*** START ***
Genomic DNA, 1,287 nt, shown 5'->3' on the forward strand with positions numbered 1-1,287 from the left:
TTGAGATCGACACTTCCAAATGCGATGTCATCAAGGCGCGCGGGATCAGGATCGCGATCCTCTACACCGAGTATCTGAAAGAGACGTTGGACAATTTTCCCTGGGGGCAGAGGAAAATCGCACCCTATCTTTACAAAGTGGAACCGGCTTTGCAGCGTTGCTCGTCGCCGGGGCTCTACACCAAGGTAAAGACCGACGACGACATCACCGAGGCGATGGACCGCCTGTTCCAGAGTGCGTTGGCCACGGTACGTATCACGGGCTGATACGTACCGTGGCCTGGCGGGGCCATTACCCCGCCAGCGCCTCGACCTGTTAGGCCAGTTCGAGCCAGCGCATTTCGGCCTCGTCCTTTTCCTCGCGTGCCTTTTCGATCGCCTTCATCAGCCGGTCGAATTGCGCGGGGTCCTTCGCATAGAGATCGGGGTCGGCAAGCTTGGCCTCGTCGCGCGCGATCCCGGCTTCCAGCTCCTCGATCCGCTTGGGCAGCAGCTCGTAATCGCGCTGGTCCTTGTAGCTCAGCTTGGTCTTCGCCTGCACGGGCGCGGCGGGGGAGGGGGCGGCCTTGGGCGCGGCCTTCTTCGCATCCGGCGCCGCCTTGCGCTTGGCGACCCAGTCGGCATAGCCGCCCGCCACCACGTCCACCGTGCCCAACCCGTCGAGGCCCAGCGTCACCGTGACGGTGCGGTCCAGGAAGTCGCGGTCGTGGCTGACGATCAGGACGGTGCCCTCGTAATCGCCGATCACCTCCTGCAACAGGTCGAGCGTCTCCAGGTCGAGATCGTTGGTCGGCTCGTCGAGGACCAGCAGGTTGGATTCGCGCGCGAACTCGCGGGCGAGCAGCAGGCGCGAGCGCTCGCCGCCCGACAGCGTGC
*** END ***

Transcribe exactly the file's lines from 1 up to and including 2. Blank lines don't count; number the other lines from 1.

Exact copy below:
Genomic DNA, 1,287 nt, shown 5'->3' on the forward strand with positions numbered 1-1,287 from the left:
TTGAGATCGACACTTCCAAATGCGATGTCATCAAGGCGCGCGGGATCAGGATCGCGATCCTCTACACCGAGTATCTGAAAGAGACGTTGGACAATTTTCCCTGGGGGCAGAGGAAAATCGCACCCTATCTTTACAAAGTGGAACCGGCTTTGCAGCGTTGCTCGTCGCCGGGGCTCTACACCAAGGTAAAGACCGACGACGACATCACCGAGGCGATGGACCGCCTGTTCCAGAGTGCGTTGGCCACGGTACGTATCACGGGCTGATACGTACCGTGGCCTGGCGGGGCCATTACCCCGCCAGCGCCTCGACCTGTTAGGCCAGTTCGAGCCAGCGCATTTCGGCCTCGTCCTTTTCCTCGCGTGCCTTTTCGATCGCCTTCATCAGCCGGTCGAATTGCGCGGGGTCCTTCGCATAGAGATCGGGGTCGGCAAGCTTGGCCTCGTCGCGCGCGATCCCGGCTTCCAGCTCCTCGATCCGCTTGGGCAGCAGCTCGTAATCGCGCTGGTCCTTGTAGCTCAGCTTGGTCTTCGCCTGCACGGGCGCGGCGGGGGAGGGGGCGGCCTTGGGCGCGGCCTTCTTCGCATCCGGCGCCGCCTTGCGCTTGGCGACCCAGTCGGCATAGCCGCCCGCCACCACGTCCACCGTGCCCAACCCGTCGAGGCCCAGCGTCACCGTGACGGTGCGGTCCAGGAAGTCGCGGTCGTGGCTGACGATCAGGACGGTGCCCTCGTAATCGCCGATCACCTCCTGCAACAGGTCGAGCGTCTCCAGGTCGAGATCGTTGGTCGGCTCGTCGAGGACCAGCAGGTTGGATTCGCGCGCGAACTCGCGGGCGAGCAGCAGGCGCGAGCGCTCGCCGCCCGACAGCGTGC